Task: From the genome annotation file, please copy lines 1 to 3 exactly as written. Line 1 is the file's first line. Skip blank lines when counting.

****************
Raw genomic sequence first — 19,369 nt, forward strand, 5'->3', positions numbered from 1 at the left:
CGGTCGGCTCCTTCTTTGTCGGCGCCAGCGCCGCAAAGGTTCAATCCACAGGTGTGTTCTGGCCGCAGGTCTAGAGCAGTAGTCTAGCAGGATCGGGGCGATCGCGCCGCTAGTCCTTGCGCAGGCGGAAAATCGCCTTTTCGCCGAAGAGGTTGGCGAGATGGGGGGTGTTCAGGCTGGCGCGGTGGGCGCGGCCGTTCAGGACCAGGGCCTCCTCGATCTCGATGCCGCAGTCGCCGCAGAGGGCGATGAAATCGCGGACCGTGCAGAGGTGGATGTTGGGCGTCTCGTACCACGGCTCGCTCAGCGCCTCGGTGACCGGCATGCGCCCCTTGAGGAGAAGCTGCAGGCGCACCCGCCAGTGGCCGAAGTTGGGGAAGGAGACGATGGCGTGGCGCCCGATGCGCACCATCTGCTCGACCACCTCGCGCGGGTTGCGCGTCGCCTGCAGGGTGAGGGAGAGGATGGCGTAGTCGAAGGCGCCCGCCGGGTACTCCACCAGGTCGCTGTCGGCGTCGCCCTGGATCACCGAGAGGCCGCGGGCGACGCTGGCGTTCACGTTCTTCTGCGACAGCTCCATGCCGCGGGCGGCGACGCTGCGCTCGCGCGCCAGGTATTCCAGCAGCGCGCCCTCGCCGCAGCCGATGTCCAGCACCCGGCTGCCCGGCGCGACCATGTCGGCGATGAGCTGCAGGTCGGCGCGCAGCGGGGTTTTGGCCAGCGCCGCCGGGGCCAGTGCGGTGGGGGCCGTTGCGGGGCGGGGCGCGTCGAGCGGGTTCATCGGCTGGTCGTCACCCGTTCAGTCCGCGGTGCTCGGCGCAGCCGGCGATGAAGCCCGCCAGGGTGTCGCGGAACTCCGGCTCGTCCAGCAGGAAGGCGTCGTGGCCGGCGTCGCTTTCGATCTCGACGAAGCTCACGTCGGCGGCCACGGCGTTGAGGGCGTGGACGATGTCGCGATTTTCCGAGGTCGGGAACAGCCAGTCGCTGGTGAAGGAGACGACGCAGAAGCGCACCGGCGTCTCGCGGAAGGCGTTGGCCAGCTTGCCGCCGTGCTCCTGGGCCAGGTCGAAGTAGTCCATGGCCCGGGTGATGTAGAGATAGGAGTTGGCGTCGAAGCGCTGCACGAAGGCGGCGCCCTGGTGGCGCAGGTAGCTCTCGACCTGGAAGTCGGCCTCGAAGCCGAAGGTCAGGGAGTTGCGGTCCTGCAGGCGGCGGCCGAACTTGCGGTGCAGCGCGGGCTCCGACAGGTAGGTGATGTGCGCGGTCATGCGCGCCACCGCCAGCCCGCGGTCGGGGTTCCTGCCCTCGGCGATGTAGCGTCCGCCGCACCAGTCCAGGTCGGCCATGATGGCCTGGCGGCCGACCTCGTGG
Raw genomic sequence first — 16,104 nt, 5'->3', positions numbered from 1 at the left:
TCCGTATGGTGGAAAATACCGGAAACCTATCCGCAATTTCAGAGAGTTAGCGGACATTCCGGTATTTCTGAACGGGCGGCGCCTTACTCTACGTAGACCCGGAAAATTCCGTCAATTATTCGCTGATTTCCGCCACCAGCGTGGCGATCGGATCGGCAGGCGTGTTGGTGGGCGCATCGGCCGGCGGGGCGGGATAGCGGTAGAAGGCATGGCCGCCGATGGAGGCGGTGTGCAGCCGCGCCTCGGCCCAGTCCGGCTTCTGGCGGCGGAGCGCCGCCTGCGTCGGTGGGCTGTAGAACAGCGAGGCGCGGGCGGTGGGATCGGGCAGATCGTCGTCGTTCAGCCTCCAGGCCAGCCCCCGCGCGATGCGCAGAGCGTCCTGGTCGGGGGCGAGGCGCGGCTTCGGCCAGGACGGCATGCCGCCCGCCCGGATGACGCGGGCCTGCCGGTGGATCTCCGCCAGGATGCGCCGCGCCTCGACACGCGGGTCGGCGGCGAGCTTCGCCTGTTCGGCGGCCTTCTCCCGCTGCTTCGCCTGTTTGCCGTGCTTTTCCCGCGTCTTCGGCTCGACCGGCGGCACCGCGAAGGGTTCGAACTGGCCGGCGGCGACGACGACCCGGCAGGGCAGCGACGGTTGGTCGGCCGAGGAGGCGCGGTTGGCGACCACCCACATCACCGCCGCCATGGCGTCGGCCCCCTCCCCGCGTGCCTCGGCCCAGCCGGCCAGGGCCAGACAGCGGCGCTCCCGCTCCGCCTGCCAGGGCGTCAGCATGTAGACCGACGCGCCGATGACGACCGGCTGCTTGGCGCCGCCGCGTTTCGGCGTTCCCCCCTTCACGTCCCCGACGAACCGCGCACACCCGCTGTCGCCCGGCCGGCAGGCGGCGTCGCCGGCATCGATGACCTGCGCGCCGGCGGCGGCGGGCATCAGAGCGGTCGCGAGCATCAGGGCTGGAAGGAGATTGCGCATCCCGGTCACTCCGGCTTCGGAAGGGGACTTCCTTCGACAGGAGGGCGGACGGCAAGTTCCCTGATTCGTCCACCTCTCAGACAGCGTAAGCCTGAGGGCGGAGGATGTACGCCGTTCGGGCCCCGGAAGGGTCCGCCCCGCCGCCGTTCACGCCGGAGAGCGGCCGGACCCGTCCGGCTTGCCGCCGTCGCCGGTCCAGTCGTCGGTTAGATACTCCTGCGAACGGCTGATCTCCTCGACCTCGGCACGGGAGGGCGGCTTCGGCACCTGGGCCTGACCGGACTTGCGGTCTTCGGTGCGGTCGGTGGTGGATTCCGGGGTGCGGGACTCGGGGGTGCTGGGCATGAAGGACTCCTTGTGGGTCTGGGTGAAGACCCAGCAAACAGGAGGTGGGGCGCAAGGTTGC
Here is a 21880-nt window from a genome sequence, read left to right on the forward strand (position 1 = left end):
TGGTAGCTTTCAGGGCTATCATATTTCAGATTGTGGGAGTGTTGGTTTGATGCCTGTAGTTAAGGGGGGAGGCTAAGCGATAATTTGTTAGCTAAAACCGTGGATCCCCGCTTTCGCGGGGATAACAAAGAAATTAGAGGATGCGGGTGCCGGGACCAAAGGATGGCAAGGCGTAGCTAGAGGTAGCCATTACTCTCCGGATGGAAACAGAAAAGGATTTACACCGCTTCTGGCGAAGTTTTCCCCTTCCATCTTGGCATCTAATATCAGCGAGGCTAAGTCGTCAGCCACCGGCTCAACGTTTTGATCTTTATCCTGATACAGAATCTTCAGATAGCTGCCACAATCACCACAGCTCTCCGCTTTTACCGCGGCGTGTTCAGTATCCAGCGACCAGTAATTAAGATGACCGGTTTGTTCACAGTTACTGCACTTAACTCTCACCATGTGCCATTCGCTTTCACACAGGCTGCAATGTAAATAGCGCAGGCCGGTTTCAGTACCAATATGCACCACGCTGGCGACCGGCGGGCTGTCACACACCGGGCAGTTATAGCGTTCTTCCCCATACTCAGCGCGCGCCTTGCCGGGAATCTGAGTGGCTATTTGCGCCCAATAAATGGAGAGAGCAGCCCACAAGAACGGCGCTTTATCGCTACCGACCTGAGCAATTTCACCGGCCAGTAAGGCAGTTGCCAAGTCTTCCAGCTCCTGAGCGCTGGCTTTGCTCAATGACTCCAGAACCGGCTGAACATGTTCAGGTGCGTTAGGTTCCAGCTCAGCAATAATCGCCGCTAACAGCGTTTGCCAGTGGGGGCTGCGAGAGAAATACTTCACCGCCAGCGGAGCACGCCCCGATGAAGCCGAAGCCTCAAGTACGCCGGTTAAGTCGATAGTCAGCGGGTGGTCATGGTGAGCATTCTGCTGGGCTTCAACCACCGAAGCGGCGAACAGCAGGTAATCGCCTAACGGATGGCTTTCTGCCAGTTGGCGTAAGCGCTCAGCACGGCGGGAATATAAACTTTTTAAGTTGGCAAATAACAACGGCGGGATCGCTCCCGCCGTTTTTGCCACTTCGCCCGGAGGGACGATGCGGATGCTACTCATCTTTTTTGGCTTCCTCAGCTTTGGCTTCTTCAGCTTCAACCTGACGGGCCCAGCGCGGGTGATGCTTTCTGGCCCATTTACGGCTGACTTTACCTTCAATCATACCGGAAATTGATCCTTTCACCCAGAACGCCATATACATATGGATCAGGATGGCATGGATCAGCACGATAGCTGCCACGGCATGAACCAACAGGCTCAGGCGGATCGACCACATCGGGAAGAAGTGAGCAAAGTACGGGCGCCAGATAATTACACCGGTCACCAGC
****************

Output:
Raw genomic sequence first — 19,369 nt, forward strand, 5'->3', positions numbered from 1 at the left:
CGGTCGGCTCCTTCTTTGTCGGCGCCAGCGCCGCAAAGGTTCAATCCACAGGTGTGTTCTGGCCGCAGGTCTAGAGCAGTAGTCTAGCAGGATCGGGGCGATCGCGCCGCTAGTCCTTGCGCAGGCGGAAAATCGCCTTTTCGCCGAAGAGGTTGGCGAGATGGGGGGTGTTCAGGCTGGCGCGGTGGGCGCGGCCGTTCAGGACCAGGGCCTCCTCGATCTCGATGCCGCAGTCGCCGCAGAGGGCGATGAAATCGCGGACCGTGCAGAGGTGGATGTTGGGCGTCTCGTACCACGGCTCGCTCAGCGCCTCGGTGACCGGCATGCGCCCCTTGAGGAGAAGCTGCAGGCGCACCCGCCAGTGGCCGAAGTTGGGGAAGGAGACGATGGCGTGGCGCCCGATGCGCACCATCTGCTCGACCACCTCGCGCGGGTTGCGCGTCGCCTGCAGGGTGAGGGAGAGGATGGCGTAGTCGAAGGCGCCCGCCGGGTACTCCACCAGGTCGCTGTCGGCGTCGCCCTGGATCACCGAGAGGCCGCGGGCGACGCTGGCGTTCACGTTCTTCTGCGACAGCTCCATGCCGCGGGCGGCGACGCTGCGCTCGCGCGCCAGGTATTCCAGCAGCGCGCCCTCGCCGCAGCCGATGTCCAGCACCCGGCTGCCCGGCGCGACCATGTCGGCGATGAGCTGCAGGTCGGCGCGCAGCGGGGTTTTGGCCAGCGCCGCCGGGGCCAGTGCGGTGGGGGCCGTTGCGGGGCGGGGCGCGTCGAGCGGGTTCATCGGCTGGTCGTCACCCGTTCAGTCCGCGGTGCTCGGCGCAGCCGGCGATGAAGCCCGCCAGGGTGTCGCGGAACTCCGGCTCGTCCAGCAGGAAGGCGTCGTGGCCGGCGTCGCTTTCGATCTCGACGAAGCTCACGTCGGCGGCCACGGCGTTGAGGGCGTGGACGATGTCGCGATTTTCCGAGGTCGGGAACAGCCAGTCGCTGGTGAAGGAGACGACGCAGAAGCGCACCGGCGTCTCGCGGAAGGCGTTGGCCAGCTTGCCGCCGTGCTCCTGGGCCAGGTCGAAGTAGTCCATGGCCCGGGTGATGTAGAGATAGGAGTTGGCGTCGAAGCGCTGCACGAAGGCGGCGCCCTGGTGGCGCAGGTAGCTCTCGACCTGGAAGTCGGCCTCGAAGCCGAAGGTCAGGGAGTTGCGGTCCTGCAGGCGGCGGCCGAACTTGCGGTGCAGCGCGGGCTCCGACAGGTAGGTGATGTGCGCGGTCATGCGCGCCACCGCCAGCCCGCGGTCGGGGTTCCTGCCCTCGGCGATGTAGCGTCCGCCGCACCAGTCCAGGTCGGCCATGATGGCCTGGCGGCCGACCTCGTGG
Raw genomic sequence first — 16,104 nt, 5'->3', positions numbered from 1 at the left: